Figure 6 is a view similar to Figure 4, showing a 10 modified form of expansion valve.

Briefly, it may be said that my present steaming and pressing iron comprises a metallic, preferably iron, body having, in the first instance, a steam pressure-chamber to which live steam, that is to say, steam under a suitable pressure above atmosphere, is admitted for providing by the condensing, and giving up of the latent heat in the admitted steam, the requisite pressing heat to the iron proper. This pressure-chamber is provided with a bame arrangement for catching and impounding, as condensate, the water of condensation, which latter is then, in a simple and highly eiective manner, automatically evacuated or removed from the pressure-chamber substantially as it is formed, for, in such manner, maintaining the steam in the pressure-chamber substantially in its dry, saturated state.

From the upper portion'of the pressure-chami ber, the dry, saturated steam is bled and allowed to expand through a. suitable throttling and regulating valve of preferably the finger-tip control Variety. In passing through the expansion-valve, the steam is throttled down to a lower pressure without loss of heat, and thereby becomes superheated, which so superheated steam is conducted through a suitable passage, sealed from the pressure-chamber, to a plenum steam distributing chamber provided between the sole plate of the iron and the bottom wall of the pressure chamber, the heat from the latter serving to maintain the expanded steam in its dry condition.

The expanded dry steam then escapes from the distributing chamber through a series of suitable vent-apertures provided inthe sole-plate for effecting moistening of the silk or other similar goods being worked upon.

Referring now more in detail and by reference characters to the drawings, which illustrate a preferred embodiment of my invention, A designates the "iron-body or iron proper, and I may at this time state that it is to be understood that the term iron or iron-body is employed in the commonly accepted connotation thereof as applied to a pressing iron or the like, and does not necessarily imply that such "iron" is composed oi iron-metal. but rather that the iron is composed of a body of suitable heat-conducting material, as cast-iron, aluminum, or the like.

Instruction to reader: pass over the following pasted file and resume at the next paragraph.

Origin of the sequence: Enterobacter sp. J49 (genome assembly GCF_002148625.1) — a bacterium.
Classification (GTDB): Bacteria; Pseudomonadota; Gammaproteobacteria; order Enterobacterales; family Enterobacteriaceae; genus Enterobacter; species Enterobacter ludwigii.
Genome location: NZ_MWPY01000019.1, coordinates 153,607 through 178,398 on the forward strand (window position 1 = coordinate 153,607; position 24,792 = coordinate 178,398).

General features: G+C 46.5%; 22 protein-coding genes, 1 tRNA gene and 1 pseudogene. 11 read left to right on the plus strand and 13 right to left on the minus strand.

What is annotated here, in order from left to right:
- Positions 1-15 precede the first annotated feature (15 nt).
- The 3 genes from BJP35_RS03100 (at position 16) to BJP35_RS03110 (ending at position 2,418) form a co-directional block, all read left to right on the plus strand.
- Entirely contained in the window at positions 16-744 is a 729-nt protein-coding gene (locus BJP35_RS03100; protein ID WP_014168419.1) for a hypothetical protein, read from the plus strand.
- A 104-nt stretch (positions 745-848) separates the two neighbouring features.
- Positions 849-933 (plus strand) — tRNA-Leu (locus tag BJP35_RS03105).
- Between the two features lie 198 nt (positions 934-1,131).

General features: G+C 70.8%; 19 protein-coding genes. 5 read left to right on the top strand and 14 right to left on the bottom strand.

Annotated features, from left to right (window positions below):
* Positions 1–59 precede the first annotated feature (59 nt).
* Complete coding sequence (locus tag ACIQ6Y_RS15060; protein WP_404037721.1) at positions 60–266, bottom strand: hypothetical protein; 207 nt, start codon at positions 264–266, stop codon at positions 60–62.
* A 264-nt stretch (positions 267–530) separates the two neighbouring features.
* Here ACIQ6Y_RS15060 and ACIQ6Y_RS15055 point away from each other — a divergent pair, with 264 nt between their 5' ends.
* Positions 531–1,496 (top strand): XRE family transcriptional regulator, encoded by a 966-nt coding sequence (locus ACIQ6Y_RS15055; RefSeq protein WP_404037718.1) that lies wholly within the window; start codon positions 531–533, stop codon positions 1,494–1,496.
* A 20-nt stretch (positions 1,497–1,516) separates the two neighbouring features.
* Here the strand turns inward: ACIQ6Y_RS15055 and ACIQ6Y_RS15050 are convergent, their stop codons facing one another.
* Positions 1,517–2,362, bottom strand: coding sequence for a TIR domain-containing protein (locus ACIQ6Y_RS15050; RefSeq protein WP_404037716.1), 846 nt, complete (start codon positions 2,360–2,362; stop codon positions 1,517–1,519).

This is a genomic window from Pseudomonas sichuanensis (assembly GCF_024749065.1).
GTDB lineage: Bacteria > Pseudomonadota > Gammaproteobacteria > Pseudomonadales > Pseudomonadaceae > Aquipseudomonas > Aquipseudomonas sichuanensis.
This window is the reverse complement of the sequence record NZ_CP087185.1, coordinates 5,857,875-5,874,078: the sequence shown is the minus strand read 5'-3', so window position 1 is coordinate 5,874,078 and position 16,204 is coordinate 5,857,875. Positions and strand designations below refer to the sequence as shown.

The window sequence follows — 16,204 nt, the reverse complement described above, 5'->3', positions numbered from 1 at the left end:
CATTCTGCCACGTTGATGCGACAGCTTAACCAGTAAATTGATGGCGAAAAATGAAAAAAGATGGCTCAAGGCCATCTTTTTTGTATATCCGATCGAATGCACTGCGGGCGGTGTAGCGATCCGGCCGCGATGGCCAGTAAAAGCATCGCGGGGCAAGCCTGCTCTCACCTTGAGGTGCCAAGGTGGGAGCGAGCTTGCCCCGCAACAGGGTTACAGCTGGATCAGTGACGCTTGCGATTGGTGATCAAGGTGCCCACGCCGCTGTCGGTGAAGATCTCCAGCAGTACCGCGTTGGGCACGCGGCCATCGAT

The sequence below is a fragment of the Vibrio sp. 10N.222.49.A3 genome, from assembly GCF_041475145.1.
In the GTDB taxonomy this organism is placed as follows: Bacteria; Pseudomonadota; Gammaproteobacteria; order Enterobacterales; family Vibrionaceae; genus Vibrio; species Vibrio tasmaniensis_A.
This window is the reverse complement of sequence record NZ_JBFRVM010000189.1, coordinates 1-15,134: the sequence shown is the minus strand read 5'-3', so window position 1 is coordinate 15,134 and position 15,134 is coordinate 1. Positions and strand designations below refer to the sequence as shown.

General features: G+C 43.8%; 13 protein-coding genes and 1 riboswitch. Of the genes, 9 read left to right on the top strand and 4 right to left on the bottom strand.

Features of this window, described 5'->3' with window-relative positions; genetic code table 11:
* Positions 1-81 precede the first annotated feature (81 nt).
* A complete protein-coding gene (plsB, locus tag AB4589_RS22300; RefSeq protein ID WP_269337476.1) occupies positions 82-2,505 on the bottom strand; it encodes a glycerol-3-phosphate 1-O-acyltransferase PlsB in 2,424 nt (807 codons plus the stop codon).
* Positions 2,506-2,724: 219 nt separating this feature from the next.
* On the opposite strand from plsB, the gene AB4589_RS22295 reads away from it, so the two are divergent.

The iron body A is hollow or shell-like and within its walls is provided, in the nrst instance, a steamor pressure-chamber B having in its rear wall I a steam supply port 2, into which is preferably threaded a suitable assembly of pipe fittings, as at 3, for attachment thereto o! a steam-supply hose or the like, not shown, for supply ot heating steam under a suitable pressure above the atmosphere, as may best serve the intended purpose.

The pressure-chamber B is interiorly partially divided into a wet-steam or heel-portion 4 and a dry-steam or toe-portion by a pair of baille or wing walls 6, 1, which, rising from the floor 3 of the chamber B for substantially half the height thereof, extend laterally from the corresponding side walls of the chamber B in oblique relationship to the longitudinal axis oi the ironA and suitably overlap one another, so as to provide a gap or drainage slot 3 between their free ends, as best seen in Figure 3.

These baille walls 6, 1, serve to most eil'ectively catch or entrain the droplets of water which may, and commonly do, enter into the chamber B with the steam flowing through the port 2, and collect the same in the heel-portion 4 of the chamber B.

Moreover, the condensate or water of condensed steam made or occurring in the toe-portion 5 of the chamber B during the operation oi.' the iron, drains also into the heel-portion of the chamber B through the slot or gap 6 between the baiiies 6, 1, so that the steam which passes forwardly into the toe-portion 5 of the chamber B is deprived substantially of its entrained water and is hence approximately in its dry, saturated, state.

For eil'ecting removal of such drainage water, a trap structure C is built into the iron-body A and comprises a well or recess III provided in` the floor 3 of the heel-portion 4 of the chamber B, into which the drainage water may readily ow.